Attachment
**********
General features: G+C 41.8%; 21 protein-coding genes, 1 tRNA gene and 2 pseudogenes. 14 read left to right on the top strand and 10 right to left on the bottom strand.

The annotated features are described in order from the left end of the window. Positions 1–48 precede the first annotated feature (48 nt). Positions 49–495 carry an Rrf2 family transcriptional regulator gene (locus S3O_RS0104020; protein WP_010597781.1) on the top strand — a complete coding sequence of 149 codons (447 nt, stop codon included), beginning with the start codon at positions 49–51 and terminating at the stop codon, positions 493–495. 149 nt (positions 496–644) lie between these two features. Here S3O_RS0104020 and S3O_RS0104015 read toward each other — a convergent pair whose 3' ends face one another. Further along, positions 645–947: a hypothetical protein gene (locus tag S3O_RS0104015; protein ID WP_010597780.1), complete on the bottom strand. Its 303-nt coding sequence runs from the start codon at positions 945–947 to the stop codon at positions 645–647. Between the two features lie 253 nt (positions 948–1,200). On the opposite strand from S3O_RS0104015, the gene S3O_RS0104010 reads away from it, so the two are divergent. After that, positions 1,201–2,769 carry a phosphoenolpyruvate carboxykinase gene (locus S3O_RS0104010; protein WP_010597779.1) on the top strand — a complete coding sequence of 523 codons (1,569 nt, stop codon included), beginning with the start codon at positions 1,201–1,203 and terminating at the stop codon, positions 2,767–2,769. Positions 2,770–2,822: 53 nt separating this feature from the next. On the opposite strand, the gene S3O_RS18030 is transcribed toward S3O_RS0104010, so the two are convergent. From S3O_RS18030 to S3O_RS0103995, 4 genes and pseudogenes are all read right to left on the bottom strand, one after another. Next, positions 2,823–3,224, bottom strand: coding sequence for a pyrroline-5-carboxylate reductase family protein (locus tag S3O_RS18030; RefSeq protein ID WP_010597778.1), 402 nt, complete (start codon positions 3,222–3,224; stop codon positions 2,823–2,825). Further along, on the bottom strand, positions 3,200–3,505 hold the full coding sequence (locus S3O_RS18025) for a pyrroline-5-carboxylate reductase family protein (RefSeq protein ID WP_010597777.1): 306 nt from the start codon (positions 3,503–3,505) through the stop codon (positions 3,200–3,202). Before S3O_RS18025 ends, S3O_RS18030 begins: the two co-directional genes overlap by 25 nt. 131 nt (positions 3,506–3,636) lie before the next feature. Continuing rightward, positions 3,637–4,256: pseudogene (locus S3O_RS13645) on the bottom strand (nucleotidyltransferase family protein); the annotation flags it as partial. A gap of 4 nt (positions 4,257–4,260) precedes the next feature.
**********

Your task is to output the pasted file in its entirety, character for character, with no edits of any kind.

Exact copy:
General features: G+C 41.8%; 21 protein-coding genes, 1 tRNA gene and 2 pseudogenes. 14 read left to right on the top strand and 10 right to left on the bottom strand.

The annotated features are described in order from the left end of the window. Positions 1–48 precede the first annotated feature (48 nt). Positions 49–495 carry an Rrf2 family transcriptional regulator gene (locus S3O_RS0104020; protein WP_010597781.1) on the top strand — a complete coding sequence of 149 codons (447 nt, stop codon included), beginning with the start codon at positions 49–51 and terminating at the stop codon, positions 493–495. 149 nt (positions 496–644) lie between these two features. Here S3O_RS0104020 and S3O_RS0104015 read toward each other — a convergent pair whose 3' ends face one another. Further along, positions 645–947: a hypothetical protein gene (locus tag S3O_RS0104015; protein ID WP_010597780.1), complete on the bottom strand. Its 303-nt coding sequence runs from the start codon at positions 945–947 to the stop codon at positions 645–647. Between the two features lie 253 nt (positions 948–1,200). On the opposite strand from S3O_RS0104015, the gene S3O_RS0104010 reads away from it, so the two are divergent. After that, positions 1,201–2,769 carry a phosphoenolpyruvate carboxykinase gene (locus S3O_RS0104010; protein WP_010597779.1) on the top strand — a complete coding sequence of 523 codons (1,569 nt, stop codon included), beginning with the start codon at positions 1,201–1,203 and terminating at the stop codon, positions 2,767–2,769. Positions 2,770–2,822: 53 nt separating this feature from the next. On the opposite strand, the gene S3O_RS18030 is transcribed toward S3O_RS0104010, so the two are convergent. From S3O_RS18030 to S3O_RS0103995, 4 genes and pseudogenes are all read right to left on the bottom strand, one after another. Next, positions 2,823–3,224, bottom strand: coding sequence for a pyrroline-5-carboxylate reductase family protein (locus tag S3O_RS18030; RefSeq protein ID WP_010597778.1), 402 nt, complete (start codon positions 3,222–3,224; stop codon positions 2,823–2,825). Further along, on the bottom strand, positions 3,200–3,505 hold the full coding sequence (locus S3O_RS18025) for a pyrroline-5-carboxylate reductase family protein (RefSeq protein ID WP_010597777.1): 306 nt from the start codon (positions 3,503–3,505) through the stop codon (positions 3,200–3,202). Before S3O_RS18025 ends, S3O_RS18030 begins: the two co-directional genes overlap by 25 nt. 131 nt (positions 3,506–3,636) lie before the next feature. Continuing rightward, positions 3,637–4,256: pseudogene (locus S3O_RS13645) on the bottom strand (nucleotidyltransferase family protein); the annotation flags it as partial. A gap of 4 nt (positions 4,257–4,260) precedes the next feature.